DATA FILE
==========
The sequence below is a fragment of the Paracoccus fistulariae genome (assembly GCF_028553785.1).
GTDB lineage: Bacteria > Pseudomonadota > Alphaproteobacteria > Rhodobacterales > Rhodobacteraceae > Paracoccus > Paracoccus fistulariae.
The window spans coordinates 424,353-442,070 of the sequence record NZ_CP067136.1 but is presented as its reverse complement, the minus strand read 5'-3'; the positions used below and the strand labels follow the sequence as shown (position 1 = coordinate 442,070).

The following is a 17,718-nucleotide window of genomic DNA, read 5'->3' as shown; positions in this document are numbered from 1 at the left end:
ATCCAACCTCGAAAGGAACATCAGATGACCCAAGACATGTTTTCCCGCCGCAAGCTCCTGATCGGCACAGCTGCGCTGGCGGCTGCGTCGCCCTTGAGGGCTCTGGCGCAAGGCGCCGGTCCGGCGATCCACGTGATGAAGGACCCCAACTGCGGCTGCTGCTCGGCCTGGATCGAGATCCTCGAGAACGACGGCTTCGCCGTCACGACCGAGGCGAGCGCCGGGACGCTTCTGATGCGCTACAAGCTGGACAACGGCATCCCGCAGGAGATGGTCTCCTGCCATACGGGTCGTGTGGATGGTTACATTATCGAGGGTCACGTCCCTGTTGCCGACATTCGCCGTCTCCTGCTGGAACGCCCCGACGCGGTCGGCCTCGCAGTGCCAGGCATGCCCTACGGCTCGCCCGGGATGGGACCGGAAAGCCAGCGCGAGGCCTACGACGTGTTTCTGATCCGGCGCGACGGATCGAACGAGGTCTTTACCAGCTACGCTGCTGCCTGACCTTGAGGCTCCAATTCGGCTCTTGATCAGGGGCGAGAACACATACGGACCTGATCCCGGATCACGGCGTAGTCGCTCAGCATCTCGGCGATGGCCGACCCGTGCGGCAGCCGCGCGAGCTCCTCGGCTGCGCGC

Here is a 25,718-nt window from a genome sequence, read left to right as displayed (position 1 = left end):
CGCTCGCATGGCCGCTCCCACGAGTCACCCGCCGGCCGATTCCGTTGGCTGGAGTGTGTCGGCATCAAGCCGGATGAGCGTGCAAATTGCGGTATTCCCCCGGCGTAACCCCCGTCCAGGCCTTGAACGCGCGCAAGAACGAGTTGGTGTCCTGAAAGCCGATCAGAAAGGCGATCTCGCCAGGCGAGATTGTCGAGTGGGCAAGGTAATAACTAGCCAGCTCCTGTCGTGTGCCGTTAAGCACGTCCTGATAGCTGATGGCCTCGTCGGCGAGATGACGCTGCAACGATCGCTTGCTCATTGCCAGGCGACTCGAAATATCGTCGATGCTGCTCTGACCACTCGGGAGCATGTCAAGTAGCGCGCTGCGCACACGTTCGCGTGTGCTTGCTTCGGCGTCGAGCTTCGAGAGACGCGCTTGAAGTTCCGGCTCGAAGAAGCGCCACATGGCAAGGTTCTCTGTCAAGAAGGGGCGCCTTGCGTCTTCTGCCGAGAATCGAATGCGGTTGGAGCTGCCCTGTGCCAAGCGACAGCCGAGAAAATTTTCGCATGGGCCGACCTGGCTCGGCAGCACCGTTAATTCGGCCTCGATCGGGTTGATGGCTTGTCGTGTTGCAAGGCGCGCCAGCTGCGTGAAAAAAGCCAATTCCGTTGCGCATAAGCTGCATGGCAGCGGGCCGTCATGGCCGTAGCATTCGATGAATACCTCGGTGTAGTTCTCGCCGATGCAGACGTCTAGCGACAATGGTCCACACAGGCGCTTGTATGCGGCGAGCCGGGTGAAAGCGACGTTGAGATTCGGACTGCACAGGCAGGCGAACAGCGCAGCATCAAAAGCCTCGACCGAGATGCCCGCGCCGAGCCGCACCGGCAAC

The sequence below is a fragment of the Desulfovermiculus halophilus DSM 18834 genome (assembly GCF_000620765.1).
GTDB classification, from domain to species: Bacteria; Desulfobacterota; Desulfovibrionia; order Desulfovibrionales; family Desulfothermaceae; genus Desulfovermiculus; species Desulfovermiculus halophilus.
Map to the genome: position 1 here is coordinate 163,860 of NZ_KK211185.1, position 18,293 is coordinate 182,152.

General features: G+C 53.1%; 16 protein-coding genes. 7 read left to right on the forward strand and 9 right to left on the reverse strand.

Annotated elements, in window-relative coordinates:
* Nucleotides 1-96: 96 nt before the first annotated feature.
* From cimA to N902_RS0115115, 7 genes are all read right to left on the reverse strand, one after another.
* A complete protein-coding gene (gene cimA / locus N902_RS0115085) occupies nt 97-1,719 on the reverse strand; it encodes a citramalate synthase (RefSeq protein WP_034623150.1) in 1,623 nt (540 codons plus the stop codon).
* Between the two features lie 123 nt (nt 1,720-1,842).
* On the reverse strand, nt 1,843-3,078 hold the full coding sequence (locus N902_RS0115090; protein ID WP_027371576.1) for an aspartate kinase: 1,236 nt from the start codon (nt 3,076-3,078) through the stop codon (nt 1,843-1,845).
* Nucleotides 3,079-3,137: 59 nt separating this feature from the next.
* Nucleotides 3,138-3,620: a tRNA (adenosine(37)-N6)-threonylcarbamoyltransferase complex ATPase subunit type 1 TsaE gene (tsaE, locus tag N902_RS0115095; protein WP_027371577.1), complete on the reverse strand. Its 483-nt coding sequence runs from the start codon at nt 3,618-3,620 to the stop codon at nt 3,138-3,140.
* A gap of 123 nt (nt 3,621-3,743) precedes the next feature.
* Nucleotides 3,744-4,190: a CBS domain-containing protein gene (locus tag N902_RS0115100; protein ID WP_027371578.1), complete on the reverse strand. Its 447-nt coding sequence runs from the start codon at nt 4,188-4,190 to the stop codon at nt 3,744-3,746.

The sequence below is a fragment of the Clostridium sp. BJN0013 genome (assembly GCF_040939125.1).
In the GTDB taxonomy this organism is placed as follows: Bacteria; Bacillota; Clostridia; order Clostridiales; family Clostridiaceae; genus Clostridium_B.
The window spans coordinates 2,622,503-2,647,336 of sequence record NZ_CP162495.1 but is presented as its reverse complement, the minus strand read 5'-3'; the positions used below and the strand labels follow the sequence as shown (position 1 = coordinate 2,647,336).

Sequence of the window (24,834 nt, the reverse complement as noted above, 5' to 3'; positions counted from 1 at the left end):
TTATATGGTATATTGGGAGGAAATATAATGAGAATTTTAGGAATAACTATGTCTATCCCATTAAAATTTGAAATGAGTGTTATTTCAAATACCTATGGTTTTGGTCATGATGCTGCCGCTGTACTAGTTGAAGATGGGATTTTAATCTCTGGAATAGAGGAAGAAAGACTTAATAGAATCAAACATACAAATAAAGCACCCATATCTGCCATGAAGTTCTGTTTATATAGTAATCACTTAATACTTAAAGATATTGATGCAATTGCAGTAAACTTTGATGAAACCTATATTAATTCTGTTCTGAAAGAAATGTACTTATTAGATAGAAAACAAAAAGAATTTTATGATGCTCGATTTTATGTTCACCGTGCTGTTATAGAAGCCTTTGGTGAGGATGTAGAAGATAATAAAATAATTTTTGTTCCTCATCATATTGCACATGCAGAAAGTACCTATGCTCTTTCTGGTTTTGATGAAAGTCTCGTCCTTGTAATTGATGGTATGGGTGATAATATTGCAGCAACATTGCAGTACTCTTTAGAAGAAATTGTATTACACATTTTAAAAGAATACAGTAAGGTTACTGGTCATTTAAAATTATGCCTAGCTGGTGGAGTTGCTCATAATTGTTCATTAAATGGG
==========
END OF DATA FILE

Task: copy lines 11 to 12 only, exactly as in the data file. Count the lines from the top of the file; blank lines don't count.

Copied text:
General features: G+C 53.1%; 16 protein-coding genes. 7 read left to right on the forward strand and 9 right to left on the reverse strand.

Annotated elements, in window-relative coordinates: